Your Therapy

How to pick a therapist

From time to time, I’ll be turning over my blog to other therapists from the Your Therapy team, so they can share their own insights on mental- health issues. Today’s post, on the important topic of how you select the therapist that’s right for you, is by Mary Benedetti.

Deciding to start seeing a therapist is big step, but it’s just the first step in a process. This blog is about how you interview a therapist, so you can find the best fit possible, and set yourself up for later success. And then I’ll explain how to prepare for your first session, and what you can expect from it. My aim is to help you in taking these important and brave first steps towards getting the support that will make a difference to your life.

therapy, therapist, mental health professional

Your initial consultation

Your first session with a therapist is an opportunity for both of you to assess the fit with each other. This should dispel much of the mystery, give you a sense of what to expect, and help you know if this professional might be right for you. 

First, let me address one of the biggest fears I hear. People are often worried they’ll have to immediately open up, and disclose a story of trauma or share very personal stories with someone they just met. That’s not the case. Instead, you can talk generally about what it is in your life you’d like to change. You might also ask about the types of therapies they use, and what kind of experience they have working on the challenges you’re living with.

I also recommend seeking a therapist who personalizes care, and views the process as collaborative. Whatever you ask about, it’s totally normal to feel uncomfortable in this first conversation. A better way to think about the experience is by asking yourself: Is this someone I can get more comfortable with? Did they make me feel at ease? Did our interaction feel positive? If so, then this therapist may be a good fit.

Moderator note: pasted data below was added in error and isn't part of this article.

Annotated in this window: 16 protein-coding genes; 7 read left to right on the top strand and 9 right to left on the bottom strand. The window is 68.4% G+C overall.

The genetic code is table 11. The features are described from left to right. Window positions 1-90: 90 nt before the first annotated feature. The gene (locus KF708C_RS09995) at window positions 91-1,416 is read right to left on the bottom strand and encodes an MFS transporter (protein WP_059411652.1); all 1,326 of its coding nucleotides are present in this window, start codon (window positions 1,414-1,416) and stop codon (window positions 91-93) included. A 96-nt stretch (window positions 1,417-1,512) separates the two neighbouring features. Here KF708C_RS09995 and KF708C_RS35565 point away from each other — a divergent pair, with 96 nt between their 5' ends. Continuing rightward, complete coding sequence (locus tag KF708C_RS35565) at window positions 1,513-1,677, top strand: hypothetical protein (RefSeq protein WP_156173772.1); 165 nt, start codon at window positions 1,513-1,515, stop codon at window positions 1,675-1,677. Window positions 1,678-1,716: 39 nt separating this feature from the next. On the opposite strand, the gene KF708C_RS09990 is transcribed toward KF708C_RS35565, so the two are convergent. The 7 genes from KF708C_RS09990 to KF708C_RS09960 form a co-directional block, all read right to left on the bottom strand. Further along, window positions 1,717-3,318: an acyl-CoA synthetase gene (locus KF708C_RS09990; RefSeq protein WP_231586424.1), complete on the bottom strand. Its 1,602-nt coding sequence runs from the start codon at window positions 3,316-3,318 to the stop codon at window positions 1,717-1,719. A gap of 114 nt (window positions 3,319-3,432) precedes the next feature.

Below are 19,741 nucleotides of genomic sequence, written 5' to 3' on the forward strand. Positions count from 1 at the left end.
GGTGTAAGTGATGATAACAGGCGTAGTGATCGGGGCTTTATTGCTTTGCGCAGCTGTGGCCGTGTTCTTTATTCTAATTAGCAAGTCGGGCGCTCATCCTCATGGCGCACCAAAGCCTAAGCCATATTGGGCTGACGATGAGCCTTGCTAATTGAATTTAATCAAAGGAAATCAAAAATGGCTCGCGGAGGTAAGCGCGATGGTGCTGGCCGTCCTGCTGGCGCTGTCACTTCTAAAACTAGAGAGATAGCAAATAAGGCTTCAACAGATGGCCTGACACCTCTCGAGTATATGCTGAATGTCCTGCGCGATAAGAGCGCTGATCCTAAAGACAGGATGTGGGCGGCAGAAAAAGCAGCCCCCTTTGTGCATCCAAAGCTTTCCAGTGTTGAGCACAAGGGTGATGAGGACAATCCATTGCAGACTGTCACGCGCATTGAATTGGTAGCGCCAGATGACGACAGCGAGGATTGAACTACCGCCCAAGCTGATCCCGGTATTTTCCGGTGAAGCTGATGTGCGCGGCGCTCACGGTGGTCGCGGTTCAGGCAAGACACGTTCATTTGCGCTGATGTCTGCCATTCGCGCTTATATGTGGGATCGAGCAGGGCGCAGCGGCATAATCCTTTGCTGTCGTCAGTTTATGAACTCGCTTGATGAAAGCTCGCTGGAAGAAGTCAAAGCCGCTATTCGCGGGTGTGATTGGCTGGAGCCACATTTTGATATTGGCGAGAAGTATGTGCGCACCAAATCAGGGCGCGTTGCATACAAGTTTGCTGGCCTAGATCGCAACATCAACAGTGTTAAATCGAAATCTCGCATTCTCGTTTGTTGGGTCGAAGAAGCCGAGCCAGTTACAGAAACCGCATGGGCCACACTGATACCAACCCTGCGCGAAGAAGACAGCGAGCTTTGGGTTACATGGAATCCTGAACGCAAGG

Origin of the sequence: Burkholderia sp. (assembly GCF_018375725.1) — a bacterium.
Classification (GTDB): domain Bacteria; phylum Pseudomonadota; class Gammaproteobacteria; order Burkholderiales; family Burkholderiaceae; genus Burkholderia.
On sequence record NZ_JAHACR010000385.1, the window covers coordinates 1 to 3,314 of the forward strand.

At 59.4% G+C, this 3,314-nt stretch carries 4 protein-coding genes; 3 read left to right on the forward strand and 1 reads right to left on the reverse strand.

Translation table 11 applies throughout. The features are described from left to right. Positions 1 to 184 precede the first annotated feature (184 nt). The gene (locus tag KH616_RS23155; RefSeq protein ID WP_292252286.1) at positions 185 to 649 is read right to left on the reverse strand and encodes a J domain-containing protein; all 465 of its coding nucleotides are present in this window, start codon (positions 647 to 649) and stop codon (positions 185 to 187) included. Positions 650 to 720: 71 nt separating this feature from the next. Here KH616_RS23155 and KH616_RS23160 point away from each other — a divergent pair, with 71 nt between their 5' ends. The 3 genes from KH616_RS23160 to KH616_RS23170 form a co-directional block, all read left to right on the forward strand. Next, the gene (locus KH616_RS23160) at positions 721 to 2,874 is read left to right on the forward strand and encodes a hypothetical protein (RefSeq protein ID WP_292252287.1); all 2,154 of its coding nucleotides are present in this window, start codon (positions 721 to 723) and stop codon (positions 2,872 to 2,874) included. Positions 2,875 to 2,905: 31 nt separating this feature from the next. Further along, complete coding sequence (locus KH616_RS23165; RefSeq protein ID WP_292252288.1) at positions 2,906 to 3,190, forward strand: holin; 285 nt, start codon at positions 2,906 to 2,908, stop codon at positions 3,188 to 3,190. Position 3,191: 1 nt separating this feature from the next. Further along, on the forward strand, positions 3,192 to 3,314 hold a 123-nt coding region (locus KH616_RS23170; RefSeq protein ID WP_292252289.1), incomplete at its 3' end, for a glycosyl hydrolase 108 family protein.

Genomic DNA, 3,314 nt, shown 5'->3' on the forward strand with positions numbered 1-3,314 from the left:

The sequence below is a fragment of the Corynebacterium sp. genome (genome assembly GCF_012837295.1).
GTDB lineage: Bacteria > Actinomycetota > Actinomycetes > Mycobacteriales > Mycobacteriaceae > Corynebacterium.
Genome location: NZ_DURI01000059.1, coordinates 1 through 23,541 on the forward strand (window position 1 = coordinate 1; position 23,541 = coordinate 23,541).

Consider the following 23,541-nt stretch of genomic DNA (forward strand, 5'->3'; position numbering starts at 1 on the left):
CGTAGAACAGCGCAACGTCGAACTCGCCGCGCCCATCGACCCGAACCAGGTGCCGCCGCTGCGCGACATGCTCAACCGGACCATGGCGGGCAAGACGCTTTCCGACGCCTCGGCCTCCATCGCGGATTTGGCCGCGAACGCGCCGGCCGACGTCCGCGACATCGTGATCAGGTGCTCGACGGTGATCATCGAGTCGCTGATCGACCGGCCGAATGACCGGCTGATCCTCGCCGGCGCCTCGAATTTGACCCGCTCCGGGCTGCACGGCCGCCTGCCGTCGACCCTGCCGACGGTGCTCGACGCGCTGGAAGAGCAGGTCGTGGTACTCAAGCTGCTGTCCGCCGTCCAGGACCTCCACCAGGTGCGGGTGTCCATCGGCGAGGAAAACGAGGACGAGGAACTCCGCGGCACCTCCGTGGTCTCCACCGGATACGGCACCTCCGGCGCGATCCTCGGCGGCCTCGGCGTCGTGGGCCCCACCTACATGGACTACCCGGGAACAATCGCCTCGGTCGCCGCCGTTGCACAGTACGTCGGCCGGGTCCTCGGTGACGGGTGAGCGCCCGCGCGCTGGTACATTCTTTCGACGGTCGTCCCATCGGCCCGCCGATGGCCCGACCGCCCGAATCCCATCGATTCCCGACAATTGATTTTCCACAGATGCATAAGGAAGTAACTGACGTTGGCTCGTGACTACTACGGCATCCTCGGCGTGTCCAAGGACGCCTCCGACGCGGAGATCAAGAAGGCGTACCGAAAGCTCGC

Your first session

Before your first full session of therapy, and to get the most from it, it’s valuable to reflect on what you are hoping for, and you want to get out of the experience. For example:

  •       How might you and your child/teen benefit from the support?
  •       What do you want to be different?
  •       What do you want less of in your life (conflict, anxiety, frustration)?
  •       What do you want more of (confidence, peace, connection, hope, direction)?

In addition, you should think about what communication style works well for you. Therapy is a dynamic process. So, will you get the most out of a therapist with a more structured and formal style? Or would you respond better to a therapist who’s more flexible and relaxed? Therapists can be more, or less, directive, based on their style and the type of therapy being provided.

All of this matters because your investment in the process is critical. After all, it’s your life, and the work you put in is yours, just as the fruits of this labour—the improvements, and progress made—will also be yours.

Thanks for reading and, as always, please feel free to reach out with questions about this or other mental health issues.

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